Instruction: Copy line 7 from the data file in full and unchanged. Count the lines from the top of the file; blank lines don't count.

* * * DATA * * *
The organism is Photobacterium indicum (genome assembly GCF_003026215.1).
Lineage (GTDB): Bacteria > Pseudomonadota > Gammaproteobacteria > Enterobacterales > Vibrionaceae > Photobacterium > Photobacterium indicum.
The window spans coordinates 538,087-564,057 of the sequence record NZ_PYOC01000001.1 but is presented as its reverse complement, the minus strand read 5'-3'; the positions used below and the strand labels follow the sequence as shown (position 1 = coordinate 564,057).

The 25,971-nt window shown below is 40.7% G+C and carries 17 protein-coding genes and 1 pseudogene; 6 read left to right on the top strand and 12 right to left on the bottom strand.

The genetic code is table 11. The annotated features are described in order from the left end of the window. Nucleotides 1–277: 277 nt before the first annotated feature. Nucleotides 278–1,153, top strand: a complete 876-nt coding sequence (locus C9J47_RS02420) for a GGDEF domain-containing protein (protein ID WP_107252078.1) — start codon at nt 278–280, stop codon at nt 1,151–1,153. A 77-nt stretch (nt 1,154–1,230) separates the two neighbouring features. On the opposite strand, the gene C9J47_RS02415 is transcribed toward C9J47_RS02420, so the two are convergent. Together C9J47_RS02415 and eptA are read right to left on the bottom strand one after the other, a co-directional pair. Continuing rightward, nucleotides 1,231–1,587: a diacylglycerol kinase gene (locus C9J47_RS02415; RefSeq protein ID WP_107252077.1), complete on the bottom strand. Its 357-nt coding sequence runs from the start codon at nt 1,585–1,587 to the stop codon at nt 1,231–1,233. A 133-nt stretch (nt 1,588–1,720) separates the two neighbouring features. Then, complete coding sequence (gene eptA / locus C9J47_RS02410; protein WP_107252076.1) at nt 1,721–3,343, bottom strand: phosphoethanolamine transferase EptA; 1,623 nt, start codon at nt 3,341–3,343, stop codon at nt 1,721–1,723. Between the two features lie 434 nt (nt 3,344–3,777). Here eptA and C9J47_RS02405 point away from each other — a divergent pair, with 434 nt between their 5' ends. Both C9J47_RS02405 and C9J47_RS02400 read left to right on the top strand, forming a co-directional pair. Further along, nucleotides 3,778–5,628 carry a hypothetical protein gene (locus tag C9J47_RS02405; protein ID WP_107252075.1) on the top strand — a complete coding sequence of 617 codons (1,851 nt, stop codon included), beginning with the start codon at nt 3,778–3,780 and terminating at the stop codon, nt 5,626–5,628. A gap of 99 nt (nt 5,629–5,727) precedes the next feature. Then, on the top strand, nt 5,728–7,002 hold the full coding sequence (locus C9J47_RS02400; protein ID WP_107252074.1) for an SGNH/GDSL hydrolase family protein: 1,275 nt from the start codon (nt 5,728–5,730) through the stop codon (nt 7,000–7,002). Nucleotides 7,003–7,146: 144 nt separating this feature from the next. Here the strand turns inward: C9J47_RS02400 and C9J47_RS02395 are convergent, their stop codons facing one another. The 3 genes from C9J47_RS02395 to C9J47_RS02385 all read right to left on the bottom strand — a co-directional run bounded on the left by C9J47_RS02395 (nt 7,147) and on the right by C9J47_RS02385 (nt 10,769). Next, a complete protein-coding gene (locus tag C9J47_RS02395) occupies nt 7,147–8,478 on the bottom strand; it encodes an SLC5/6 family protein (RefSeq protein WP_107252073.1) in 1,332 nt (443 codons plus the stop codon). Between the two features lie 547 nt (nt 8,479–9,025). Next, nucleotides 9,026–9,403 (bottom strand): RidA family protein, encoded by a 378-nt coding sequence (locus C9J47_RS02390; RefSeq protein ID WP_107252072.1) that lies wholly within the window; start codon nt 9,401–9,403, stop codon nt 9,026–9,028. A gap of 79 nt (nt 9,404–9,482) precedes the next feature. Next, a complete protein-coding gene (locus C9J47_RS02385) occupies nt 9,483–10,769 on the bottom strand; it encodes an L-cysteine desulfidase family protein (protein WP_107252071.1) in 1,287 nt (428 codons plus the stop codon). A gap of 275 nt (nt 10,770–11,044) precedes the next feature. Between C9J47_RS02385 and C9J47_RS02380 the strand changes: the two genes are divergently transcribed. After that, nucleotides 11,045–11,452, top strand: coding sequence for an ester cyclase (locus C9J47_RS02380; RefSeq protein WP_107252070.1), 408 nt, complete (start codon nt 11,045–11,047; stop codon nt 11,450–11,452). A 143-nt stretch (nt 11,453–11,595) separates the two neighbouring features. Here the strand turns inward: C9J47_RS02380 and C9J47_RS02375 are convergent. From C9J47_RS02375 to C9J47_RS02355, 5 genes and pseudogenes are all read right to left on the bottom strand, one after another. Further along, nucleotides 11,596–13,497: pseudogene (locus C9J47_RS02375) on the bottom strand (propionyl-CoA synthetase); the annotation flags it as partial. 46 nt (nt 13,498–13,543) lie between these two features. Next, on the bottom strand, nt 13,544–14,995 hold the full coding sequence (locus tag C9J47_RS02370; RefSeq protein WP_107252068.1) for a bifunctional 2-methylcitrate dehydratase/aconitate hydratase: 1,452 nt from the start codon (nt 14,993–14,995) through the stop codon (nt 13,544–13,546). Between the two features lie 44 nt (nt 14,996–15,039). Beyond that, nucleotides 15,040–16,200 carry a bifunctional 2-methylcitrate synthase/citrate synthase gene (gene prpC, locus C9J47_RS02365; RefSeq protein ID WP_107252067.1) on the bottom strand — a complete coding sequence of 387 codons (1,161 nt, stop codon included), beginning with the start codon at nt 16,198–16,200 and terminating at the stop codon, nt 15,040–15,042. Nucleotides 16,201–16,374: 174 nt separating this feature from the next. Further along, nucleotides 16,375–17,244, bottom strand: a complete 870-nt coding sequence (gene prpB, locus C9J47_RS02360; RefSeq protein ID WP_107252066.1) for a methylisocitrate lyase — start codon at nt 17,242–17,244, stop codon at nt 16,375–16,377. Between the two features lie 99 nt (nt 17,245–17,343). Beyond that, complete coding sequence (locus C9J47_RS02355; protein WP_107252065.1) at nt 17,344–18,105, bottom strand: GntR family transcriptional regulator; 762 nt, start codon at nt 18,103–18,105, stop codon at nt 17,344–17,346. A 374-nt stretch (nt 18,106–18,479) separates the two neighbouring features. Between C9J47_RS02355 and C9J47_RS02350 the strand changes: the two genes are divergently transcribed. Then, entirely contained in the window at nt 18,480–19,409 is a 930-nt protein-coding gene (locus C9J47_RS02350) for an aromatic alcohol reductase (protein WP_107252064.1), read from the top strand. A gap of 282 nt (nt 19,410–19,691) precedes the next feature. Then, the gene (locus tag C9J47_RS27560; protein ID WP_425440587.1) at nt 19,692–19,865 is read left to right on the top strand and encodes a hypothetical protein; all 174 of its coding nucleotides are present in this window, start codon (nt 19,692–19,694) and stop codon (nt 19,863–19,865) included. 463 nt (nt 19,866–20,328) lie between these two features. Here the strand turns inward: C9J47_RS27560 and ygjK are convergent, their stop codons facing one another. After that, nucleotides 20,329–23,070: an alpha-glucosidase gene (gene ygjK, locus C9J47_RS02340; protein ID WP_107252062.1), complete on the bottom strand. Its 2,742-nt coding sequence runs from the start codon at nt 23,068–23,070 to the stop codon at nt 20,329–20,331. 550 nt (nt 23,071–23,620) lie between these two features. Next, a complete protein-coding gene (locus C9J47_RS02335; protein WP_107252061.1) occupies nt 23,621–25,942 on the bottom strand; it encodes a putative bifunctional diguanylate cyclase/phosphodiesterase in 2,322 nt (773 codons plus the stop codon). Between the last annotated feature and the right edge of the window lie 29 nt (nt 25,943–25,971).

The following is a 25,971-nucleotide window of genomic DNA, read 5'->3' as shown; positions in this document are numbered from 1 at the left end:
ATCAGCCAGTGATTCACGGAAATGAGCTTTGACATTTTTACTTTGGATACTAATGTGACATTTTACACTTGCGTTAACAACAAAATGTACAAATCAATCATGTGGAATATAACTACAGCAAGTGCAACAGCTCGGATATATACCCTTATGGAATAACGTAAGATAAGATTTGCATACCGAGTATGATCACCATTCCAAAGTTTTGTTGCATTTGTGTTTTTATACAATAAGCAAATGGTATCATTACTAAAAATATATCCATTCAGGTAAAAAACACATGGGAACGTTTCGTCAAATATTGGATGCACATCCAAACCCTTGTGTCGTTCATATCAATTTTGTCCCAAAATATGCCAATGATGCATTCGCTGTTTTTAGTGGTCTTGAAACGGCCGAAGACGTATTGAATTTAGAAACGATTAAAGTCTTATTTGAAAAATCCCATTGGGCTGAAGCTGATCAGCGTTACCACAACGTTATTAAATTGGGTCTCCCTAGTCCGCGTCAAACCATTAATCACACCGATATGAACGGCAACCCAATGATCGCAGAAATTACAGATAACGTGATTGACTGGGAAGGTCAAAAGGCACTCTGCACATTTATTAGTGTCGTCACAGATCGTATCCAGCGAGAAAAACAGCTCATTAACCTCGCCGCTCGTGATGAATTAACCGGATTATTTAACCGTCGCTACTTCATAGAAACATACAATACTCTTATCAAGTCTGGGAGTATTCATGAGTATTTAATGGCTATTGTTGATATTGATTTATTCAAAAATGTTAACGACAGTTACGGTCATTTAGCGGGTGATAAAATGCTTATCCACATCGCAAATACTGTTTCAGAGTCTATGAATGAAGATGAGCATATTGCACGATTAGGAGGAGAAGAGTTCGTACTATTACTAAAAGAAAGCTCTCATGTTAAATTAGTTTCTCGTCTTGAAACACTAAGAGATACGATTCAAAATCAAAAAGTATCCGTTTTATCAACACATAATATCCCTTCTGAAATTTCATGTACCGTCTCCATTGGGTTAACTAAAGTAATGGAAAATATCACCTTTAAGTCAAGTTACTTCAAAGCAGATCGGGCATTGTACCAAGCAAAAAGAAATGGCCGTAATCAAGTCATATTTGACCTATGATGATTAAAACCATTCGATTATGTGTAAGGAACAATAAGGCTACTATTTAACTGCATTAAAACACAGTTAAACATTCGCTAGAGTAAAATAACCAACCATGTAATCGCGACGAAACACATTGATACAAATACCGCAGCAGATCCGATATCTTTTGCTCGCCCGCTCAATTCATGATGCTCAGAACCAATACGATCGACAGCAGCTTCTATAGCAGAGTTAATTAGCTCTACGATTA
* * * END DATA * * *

ATCAGCCAGTGATTCACGGAAATGAGCTTTGACATTTTTACTTTGGATACTAATGTGACATTTTACACTTGCGTTAACAACAAAATGTACAAATCAATCATGTGGAATATAACTACAGCAAGTGCAACAGCTCGGATATATACCCTTATGGAATAACGTAAGATAAGATTTGCATACCGAGTATGATCACCATTCCAAAGTTTTGTTGCATTTGTGTTTTTATACAATAAGCAAATGGTATCATTACTAAAAATATATCCATTCAGGTAAAAAACACATGGGAACGTTTCGTCAAATATTGGATGCACATCCAAACCCTTGTGTCGTTCATATCAATTTTGTCCCAAAATATGCCAATGATGCATTCGCTGTTTTTAGTGGTCTTGAAACGGCCGAAGACGTATTGAATTTAGAAACGATTAAAGTCTTATTTGAAAAATCCCATTGGGCTGAAGCTGATCAGCGTTACCACAACGTTATTAAATTGGGTCTCCCTAGTCCGCGTCAAACCATTAATCACACCGATATGAACGGCAACCCAATGATCGCAGAAATTACAGATAACGTGATTGACTGGGAAGGTCAAAAGGCACTCTGCACATTTATTAGTGTCGTCACAGATCGTATCCAGCGAGAAAAACAGCTCATTAACCTCGCCGCTCGTGATGAATTAACCGGATTATTTAACCGTCGCTACTTCATAGAAACATACAATACTCTTATCAAGTCTGGGAGTATTCATGAGTATTTAATGGCTATTGTTGATATTGATTTATTCAAAAATGTTAACGACAGTTACGGTCATTTAGCGGGTGATAAAATGCTTATCCACATCGCAAATACTGTTTCAGAGTCTATGAATGAAGATGAGCATATTGCACGATTAGGAGGAGAAGAGTTCGTACTATTACTAAAAGAAAGCTCTCATGTTAAATTAGTTTCTCGTCTTGAAACACTAAGAGATACGATTCAAAATCAAAAAGTATCCGTTTTATCAACACATAATATCCCTTCTGAAATTTCATGTACCGTCTCCATTGGGTTAACTAAAGTAATGGAAAATATCACCTTTAAGTCAAGTTACTTCAAAGCAGATCGGGCATTGTACCAAGCAAAAAGAAATGGCCGTAATCAAGTCATATTTGACCTATGATGATTAAAACCATTCGATTATGTGTAAGGAACAATAAGGCTACTATTTAACTGCATTAAAACACAGTTAAACATTCGCTAGAGTAAAATAACCAACCATGTAATCGCGACGAAACACATTGATACAAATACCGCAGCAGATCCGATATCTTTTGCTCGCCCGCTCAATTCATGATGCTCAGAACCAATACGATCGACAGCAGCTTCTATAGCAGAGTTAATTAGCTCTACGATTA